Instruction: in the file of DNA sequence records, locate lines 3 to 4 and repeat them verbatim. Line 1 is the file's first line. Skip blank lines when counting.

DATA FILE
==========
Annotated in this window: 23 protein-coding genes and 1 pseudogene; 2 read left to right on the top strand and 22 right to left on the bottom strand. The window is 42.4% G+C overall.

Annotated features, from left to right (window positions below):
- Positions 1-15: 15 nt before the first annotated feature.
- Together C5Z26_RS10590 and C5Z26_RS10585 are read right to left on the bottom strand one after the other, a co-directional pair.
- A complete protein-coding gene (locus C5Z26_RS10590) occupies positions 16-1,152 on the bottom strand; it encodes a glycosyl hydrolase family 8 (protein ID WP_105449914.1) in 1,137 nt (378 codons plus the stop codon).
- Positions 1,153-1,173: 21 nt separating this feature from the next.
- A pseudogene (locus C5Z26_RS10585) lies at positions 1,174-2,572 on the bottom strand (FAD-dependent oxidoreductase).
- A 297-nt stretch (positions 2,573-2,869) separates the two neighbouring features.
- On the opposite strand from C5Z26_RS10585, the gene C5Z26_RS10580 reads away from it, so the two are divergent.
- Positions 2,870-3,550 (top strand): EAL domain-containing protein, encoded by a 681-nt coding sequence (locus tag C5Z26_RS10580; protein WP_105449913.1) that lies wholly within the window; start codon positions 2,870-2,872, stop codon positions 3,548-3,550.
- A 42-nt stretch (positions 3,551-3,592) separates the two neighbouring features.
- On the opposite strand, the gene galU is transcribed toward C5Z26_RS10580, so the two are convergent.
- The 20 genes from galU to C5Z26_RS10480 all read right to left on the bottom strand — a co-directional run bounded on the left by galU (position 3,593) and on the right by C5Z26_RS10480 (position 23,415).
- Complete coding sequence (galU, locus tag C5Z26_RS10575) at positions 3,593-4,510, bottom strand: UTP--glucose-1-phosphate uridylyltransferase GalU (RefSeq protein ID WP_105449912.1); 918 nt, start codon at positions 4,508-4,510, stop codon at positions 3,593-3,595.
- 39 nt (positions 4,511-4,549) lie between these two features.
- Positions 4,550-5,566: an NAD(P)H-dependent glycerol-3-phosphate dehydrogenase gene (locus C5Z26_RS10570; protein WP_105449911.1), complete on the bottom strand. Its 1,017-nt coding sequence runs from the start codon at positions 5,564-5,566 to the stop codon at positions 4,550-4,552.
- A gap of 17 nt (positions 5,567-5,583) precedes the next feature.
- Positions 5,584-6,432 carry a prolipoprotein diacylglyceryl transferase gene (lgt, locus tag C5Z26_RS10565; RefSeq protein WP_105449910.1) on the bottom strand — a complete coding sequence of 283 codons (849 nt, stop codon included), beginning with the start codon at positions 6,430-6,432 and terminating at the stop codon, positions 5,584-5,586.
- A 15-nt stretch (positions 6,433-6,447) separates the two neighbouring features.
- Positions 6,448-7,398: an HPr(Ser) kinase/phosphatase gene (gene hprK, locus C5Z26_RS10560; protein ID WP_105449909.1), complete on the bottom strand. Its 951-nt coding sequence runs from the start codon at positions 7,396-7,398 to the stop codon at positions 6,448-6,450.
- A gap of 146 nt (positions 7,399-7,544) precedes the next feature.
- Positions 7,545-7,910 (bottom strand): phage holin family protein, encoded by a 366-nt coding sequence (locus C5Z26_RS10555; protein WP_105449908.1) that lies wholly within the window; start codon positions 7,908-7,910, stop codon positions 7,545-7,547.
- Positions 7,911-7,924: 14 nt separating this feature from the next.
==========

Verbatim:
- Positions 1-15: 15 nt before the first annotated feature.
- Together C5Z26_RS10590 and C5Z26_RS10585 are read right to left on the bottom strand one after the other, a co-directional pair.